Gov. Bill Haslam unveiled his first state budget Monday and proposed abolishing 1,100 state employee jobs as part of cuts in spending across the government.
In his State of the State address to the legislature, the Republican governor called for lowered expectations and putting state government “on a rigorous diet.” He called it “the new normal.”
“Ten years from now, we will not — and cannot — be doing government the same way we did 20 years ago,” Haslam said. “The time is right to go on a rigorous diet that consumes less and exerts more energy.”
But the budget anticipated $475 million in growth from the recovering economy, and Haslam was able to avert many of the more Draconian reductions in services that had been possible.
Haslam said he wants to give a 1.6 percent pay raise to state employees, their first in four years, at a cost of $77 million. There also was enough new revenue to issue state bonds to fund a $97 million incentive for Electrolux to build a 1,200-worker kitchen appliance factory in Memphis. That deal with Electrolux was struck by Haslam’s Democratic predecessor, Phil Bredesen, who left office in January.
Of the 1,100 eliminated state employee positions, only 575 are filled, and Finance Commissioner Mark Emkes said the state would end those jobs over time through attrition.
“We are touching 575 people,” Emkes told reporters. “We are going to do that in the kindest and gentlest way possible.”
The Haslam budget came in at $30 billion, nearly $2 billion less than last year’s. That reflects the amount of federal economic stimulus money that has propped up state government since the recession began. That cash is vanishing in the coming year and forcing Haslam to implement cuts already approved by the legislature.
Haslam himself is proposing another $133 million in spending reductions. Average cuts across state government were 2.5 percent in his budget.
Included on the hit list is funding for public TV stations, health care centers, a family support program that helps the mentally disabled remain with their families, grants to fight Internet crimes against children, prison inmate work crews and the state’s groundwater inspection program.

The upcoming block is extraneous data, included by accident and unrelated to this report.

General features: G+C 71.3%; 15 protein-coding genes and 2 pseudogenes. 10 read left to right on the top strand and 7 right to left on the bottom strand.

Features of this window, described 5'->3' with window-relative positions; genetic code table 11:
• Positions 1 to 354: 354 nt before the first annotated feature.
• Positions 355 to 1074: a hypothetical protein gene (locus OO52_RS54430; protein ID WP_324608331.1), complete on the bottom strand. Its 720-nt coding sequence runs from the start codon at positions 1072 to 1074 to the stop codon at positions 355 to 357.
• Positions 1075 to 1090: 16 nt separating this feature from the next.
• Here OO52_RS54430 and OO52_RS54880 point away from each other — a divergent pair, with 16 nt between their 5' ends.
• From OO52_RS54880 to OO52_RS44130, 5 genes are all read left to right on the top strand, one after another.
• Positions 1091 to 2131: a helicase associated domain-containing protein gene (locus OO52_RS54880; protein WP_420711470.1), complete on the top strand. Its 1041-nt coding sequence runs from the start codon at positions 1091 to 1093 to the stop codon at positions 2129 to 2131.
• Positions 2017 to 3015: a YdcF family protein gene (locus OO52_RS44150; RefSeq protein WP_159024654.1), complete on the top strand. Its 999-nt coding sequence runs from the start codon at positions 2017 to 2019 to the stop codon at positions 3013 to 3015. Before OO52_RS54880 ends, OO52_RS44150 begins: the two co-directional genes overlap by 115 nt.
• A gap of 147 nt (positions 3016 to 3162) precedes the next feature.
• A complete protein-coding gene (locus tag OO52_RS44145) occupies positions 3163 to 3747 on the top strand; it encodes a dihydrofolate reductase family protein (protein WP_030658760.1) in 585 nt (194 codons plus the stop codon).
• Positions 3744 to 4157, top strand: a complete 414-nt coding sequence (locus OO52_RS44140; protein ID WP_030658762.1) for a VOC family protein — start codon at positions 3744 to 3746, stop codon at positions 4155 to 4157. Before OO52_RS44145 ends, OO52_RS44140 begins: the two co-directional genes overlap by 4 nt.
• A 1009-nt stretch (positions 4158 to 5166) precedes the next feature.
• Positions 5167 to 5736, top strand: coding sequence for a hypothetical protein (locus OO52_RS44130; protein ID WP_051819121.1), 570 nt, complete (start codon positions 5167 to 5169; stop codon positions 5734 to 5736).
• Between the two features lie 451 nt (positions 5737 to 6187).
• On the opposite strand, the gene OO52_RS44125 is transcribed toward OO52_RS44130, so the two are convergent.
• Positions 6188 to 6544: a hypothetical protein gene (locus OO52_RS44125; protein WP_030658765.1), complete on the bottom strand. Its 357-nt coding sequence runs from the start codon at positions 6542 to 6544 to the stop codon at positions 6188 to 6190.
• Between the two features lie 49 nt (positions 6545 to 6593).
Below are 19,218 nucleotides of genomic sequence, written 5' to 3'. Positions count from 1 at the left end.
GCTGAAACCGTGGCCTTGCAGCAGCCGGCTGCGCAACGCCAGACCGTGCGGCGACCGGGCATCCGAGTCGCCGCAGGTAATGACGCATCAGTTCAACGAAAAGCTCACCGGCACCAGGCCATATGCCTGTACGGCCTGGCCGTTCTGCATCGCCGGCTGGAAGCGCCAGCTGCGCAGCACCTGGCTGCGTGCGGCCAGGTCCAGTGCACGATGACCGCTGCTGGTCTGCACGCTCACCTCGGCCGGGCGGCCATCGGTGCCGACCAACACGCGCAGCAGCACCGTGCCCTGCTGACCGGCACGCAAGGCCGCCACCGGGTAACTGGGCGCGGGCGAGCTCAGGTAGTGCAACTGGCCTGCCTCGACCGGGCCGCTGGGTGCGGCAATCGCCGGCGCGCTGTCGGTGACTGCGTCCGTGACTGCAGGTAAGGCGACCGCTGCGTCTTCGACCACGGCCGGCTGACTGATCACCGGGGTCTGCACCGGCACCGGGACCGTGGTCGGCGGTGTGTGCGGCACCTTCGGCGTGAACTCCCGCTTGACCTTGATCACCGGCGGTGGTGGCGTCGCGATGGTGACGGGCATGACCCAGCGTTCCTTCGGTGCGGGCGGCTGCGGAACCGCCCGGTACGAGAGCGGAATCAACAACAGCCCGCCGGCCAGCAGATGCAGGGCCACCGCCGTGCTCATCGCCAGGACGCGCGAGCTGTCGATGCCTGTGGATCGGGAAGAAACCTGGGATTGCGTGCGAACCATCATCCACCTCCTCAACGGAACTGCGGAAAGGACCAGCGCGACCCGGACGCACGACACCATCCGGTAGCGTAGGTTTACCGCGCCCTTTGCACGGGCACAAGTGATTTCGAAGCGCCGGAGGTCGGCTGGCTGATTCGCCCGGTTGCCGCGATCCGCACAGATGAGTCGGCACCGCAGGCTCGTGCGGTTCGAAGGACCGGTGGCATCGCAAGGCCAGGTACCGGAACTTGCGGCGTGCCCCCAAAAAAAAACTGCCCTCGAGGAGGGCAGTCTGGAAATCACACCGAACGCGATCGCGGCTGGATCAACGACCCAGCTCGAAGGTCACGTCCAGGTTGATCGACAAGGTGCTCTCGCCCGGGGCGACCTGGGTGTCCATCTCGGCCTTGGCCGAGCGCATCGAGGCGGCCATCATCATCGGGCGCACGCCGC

Among new limitations in the state’s version of Medicaid, Haslam proposed tightening TennCare coverage for Caesarean sections. But he fended off more drastic cuts by continuing to impose a year-old fee on hospitals. That raises $450 million. The state’s hospitals have agreed to pay the fee because it draws three times that amount in federal matching money and saves them from having to absorb the cost of caring for the indigent.
“State government does a lot of good things,” Haslam told state lawmakers. “We have worked hard to try and continue funding many of those things. The reality is that there are a lot of things I would like to do, that each member of the legislature would like to do, but that we simply cannot afford.
“There is only one way to get our fiscal accounts in order: put another hole in the belt [and] pull it even tighter this year as we smooth out the remaining rough budget edges.”
The recession battered state government. State tax revenue fell 9.85 percent, or $1 billion, since 2008. Haslam still is using $160 million in one-time money to prevent more spending cuts, and he warned more hard decisions lie ahead.
“State government is still not nearly out of the woods yet,” Haslam told reporters. “There’s still work to be done.”
In his speech, Haslam also made sales pitches for his first legislative initiatives — capping jury awards in business and health care negligence cases, making it harder for teachers to earn and keep tenure, and opening charter schools to more students. In a new proposal, he called for cutting paperwork that he said now consumes too much time for teachers.
“There is one underlying principle — learning begins with great teachers who are encouraged to teach and to spend more time in the classroom instead of filling out reams of paperwork. Tonight I am calling on the commissioner of education, his staff and the state Board of Education to reduce teacher paperwork. Let’s keep our teachers in the classroom with students and stop carving out instruction time with bureaucratic red tape.”